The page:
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Chronic hepatitis and other liver disease 

Chronic hepatitis and other liver disease
Chronic hepatitis and other liver disease

Pierre van Damme

, Koen Van Herck

, Peter Michielsen

, Sven Francque

, and Daniel Shouval

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date: 16 May 2022

Approximately one of every 40 deaths worldwide can be attributed to liver cirrhosis and primary liver cancer (hepatocellular carcinoma, HCC). In this chapter, we will focus on the epidemiology and public health impact of the main aetiologies of chronic liver disease, i.e. viral hepatitis B and C, and alcoholic as well as non-alcoholic fatty liver diseases. Hepatitis B virus (HBV) and hepatitis C virus (HCV) infections are major risk factors in the development of HCC either by inducing cirrhosis or by direct oncogenic effects. Hepatitis B is a significant health issue across the world, mainly in Asia and Africa but also in the industrialized countries. However, unlike hepatitis C and HIV, it has not captured sufficient attention from policymakers, advocacy groups or the general public. Globally, 57 per cent of cirrhosis cases and 78 per cent of HCC have been attributed to either HBV or HCV. As hepatitis B and C share modes of transmission their combined occurrence is not uncommon, particularly in areas where both viruses are endemic, and in individuals at high risk of parenteral infection (e.g. drug users).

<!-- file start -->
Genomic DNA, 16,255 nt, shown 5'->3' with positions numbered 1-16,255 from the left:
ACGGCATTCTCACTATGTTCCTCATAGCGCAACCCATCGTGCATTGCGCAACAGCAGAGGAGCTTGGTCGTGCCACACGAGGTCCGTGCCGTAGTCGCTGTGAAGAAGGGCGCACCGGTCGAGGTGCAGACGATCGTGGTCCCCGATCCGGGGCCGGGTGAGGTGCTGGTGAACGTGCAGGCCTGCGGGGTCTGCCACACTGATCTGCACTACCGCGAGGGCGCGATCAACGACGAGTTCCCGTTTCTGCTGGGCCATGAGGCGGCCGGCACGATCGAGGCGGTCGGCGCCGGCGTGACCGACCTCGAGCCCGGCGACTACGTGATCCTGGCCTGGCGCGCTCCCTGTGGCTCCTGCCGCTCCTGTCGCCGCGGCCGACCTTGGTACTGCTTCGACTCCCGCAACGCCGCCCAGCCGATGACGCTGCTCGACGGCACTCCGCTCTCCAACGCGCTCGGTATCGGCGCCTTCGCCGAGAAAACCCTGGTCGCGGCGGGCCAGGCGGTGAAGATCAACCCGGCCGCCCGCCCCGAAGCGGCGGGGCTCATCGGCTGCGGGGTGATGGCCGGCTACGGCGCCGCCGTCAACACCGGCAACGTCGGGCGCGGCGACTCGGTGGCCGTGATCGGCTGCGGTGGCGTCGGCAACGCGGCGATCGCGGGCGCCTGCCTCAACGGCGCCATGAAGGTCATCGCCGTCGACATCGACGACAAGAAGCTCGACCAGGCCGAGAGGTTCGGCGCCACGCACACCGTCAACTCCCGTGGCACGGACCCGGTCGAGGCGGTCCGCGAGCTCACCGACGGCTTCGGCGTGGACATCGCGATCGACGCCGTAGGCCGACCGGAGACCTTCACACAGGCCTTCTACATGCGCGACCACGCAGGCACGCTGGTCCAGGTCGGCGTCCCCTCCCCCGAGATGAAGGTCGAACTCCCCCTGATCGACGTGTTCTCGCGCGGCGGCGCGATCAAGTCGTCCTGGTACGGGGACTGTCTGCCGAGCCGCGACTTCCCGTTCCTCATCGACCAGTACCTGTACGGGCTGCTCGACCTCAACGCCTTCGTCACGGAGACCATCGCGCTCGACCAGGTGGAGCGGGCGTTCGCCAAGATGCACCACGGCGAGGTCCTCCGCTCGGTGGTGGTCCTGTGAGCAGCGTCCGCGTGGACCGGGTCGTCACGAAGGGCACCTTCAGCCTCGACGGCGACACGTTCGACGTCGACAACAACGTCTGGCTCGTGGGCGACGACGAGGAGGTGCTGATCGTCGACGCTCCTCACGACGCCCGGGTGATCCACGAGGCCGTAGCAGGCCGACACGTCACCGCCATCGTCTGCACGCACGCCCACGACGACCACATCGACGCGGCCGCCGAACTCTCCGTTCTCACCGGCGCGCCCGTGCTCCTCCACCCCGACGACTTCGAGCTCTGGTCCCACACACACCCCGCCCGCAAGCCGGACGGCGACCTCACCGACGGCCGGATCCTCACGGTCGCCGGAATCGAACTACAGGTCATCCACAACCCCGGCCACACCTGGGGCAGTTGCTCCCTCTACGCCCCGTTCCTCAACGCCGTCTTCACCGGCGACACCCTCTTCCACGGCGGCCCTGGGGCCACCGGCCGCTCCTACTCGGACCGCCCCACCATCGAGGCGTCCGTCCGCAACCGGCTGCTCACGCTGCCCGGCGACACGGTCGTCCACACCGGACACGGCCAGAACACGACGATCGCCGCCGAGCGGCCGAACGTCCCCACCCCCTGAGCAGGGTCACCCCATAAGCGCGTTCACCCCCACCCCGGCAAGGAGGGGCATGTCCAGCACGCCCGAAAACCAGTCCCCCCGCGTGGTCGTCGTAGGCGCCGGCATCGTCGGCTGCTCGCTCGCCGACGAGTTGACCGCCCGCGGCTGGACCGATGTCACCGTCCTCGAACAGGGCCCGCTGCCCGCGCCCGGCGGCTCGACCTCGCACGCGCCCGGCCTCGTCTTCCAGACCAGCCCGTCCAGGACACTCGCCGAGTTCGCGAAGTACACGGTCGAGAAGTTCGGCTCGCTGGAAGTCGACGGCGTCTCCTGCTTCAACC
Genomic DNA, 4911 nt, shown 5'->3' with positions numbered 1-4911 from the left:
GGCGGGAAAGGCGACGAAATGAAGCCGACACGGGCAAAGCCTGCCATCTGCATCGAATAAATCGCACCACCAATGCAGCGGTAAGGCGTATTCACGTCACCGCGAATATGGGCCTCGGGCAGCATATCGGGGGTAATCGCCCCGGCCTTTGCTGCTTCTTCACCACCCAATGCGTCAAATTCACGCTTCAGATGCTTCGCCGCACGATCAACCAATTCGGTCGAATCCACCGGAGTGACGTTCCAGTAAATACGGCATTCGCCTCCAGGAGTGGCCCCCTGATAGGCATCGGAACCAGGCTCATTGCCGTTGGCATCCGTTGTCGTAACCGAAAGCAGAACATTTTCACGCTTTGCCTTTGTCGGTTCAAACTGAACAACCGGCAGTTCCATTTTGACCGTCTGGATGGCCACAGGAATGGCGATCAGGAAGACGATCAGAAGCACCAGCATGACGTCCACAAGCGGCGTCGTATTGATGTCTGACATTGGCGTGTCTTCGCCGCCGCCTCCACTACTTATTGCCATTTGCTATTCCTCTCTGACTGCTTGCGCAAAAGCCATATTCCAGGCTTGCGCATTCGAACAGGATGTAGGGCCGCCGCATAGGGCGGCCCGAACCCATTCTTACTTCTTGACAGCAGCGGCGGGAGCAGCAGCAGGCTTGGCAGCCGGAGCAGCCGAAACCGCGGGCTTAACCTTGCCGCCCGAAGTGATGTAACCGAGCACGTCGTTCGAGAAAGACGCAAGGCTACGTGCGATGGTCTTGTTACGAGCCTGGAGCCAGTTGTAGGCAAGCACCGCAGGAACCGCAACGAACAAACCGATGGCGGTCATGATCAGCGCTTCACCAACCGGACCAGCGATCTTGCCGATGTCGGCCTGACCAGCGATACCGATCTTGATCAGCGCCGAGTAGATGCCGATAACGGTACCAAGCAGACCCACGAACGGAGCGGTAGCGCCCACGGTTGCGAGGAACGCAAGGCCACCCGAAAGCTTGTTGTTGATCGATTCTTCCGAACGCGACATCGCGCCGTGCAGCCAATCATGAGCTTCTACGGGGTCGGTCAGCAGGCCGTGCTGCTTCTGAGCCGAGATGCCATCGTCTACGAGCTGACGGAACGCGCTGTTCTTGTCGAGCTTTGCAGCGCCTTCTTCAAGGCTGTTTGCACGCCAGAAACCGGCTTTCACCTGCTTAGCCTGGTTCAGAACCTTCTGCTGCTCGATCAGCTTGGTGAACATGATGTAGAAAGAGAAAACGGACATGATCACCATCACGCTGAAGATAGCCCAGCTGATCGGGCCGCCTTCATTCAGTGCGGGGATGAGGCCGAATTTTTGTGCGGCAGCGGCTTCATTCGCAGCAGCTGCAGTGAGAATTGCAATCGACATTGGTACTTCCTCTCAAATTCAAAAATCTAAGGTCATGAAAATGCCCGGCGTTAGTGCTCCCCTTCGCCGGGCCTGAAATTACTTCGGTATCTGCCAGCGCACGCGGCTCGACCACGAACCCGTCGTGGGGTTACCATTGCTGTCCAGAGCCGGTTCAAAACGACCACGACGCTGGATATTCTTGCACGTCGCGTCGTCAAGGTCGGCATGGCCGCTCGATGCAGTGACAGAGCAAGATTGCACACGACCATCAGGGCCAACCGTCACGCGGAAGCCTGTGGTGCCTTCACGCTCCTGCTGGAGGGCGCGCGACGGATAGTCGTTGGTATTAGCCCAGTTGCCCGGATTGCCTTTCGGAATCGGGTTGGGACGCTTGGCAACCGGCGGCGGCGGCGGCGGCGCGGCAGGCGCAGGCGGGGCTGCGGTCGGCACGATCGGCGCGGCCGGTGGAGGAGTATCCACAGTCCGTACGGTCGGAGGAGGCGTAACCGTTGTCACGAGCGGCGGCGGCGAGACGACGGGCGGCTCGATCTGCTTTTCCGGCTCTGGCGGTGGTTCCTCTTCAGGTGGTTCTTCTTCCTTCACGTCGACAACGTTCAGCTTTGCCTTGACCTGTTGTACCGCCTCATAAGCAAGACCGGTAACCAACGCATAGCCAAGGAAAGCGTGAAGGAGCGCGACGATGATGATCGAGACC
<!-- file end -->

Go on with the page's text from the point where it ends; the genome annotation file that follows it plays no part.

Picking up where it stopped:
It has long been known that alcohol consumption is responsible for increased illness and death. The spectrum of liver pathology caused by alcohol consumption goes from steatosis, over cirrhosis to hepatocellular carcinoma. Thirty-two per cent of all cases of cirrhosis worldwide are estimated to be attributable to alcohol. Worldwide, alcoholic liver disease may increase in the next several decades. Recent data indicate that alcohol consumption is increasing in low- and middle-income countries. In addition, rates of excessive alcohol intake appear to be rising in women.

Non-alcoholic fatty liver disease and non-alcoholic steatohepatitis are chronic liver diseases associated with the metabolic syndrome. This tends to take epidemic proportions in the Western population, and to constitute a major health problem in the near future.

Despite the availability and widespread use of vaccines against hepatitis B, it will still take many years before its chronic consequences will be effectively controlled on a global scale. In the meantime, hepatitis C prevention and control will form a major challenge to those involved in public health, especially since the development of vaccines against hepatitis C still has not resulted in a success. On top of the chronic liver diseases caused by viral hepatitis, increasing alcohol consumption and the rising epidemiology of non-alcoholic chronic liver diseases will increasingly require our attention in the future.

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